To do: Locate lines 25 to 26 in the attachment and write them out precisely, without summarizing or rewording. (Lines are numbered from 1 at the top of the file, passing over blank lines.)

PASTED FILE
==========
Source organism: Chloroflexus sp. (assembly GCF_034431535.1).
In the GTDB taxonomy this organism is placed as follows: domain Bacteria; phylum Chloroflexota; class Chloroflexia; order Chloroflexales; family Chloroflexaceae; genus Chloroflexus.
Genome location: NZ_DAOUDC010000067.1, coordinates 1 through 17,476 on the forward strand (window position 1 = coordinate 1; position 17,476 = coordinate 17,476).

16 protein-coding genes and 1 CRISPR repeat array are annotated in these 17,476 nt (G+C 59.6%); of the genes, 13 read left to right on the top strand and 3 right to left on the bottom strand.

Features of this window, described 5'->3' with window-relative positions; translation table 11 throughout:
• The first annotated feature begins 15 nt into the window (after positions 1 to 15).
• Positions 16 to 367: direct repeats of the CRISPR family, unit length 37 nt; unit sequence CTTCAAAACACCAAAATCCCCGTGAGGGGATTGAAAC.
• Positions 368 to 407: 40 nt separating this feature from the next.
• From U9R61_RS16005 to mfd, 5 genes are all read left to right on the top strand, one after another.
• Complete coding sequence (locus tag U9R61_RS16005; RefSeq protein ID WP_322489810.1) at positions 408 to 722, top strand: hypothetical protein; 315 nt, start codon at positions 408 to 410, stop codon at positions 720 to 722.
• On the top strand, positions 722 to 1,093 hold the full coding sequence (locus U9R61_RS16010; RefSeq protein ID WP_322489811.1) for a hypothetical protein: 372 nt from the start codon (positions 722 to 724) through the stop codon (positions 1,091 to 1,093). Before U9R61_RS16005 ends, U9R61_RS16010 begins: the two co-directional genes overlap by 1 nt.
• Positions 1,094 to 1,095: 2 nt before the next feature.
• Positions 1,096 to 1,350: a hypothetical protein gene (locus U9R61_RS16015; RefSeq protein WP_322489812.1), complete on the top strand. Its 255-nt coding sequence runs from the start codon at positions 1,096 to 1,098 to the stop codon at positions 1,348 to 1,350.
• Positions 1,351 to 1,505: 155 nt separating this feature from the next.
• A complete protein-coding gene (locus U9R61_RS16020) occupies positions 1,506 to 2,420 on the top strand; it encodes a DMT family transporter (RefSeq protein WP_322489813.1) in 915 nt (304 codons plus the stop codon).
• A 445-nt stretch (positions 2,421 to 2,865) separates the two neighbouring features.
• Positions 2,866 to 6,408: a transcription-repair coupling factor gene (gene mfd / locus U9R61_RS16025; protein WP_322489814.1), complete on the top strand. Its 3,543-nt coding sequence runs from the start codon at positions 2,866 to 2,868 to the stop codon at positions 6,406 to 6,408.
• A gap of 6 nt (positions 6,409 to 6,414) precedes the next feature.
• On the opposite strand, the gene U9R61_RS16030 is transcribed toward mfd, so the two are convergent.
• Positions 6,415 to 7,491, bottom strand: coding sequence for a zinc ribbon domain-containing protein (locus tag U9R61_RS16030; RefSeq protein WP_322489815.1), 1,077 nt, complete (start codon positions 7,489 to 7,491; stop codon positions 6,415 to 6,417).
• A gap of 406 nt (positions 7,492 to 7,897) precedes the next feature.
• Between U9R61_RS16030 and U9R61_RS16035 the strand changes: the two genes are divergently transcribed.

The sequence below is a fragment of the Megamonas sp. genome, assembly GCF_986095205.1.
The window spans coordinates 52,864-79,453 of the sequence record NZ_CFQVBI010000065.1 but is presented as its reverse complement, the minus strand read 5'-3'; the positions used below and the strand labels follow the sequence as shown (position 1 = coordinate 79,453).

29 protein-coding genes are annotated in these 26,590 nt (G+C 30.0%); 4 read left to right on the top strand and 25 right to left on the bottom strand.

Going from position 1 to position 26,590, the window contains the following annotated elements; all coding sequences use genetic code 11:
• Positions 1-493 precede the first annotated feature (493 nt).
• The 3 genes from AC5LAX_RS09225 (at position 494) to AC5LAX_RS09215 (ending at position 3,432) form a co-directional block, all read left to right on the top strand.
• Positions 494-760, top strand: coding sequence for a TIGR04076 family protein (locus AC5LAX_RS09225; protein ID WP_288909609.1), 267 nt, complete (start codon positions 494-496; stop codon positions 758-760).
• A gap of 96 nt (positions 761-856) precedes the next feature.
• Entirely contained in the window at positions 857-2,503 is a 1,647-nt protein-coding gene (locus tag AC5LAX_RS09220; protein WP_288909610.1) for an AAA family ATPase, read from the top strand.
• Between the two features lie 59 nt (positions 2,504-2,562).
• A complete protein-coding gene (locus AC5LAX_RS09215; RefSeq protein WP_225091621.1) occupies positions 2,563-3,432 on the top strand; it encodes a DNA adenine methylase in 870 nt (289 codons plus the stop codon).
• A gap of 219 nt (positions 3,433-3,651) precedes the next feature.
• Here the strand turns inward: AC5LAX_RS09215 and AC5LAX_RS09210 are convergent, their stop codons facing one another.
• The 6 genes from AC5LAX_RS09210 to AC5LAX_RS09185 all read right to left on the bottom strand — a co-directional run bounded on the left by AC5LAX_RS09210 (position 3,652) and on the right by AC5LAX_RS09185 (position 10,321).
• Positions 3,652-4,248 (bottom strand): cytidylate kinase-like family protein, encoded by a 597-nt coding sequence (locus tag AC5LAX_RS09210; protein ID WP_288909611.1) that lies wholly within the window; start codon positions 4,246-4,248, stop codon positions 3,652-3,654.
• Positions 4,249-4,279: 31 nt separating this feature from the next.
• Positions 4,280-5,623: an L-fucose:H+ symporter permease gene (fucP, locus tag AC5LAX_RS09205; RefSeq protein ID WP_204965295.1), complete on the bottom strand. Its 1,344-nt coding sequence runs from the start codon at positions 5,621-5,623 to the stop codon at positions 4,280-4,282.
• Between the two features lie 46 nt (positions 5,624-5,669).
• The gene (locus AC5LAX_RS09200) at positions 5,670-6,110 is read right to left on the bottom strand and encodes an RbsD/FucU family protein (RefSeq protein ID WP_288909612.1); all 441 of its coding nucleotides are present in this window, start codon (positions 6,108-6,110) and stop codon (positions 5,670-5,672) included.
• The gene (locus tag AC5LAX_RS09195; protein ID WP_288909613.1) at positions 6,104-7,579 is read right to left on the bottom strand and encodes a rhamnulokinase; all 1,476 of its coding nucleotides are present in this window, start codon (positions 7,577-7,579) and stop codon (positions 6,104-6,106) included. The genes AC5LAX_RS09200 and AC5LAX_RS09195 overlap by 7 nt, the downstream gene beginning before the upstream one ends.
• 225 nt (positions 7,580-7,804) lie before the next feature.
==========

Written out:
29 protein-coding genes are annotated in these 26,590 nt (G+C 30.0%); 4 read left to right on the top strand and 25 right to left on the bottom strand.

Going from position 1 to position 26,590, the window contains the following annotated elements; all coding sequences use genetic code 11: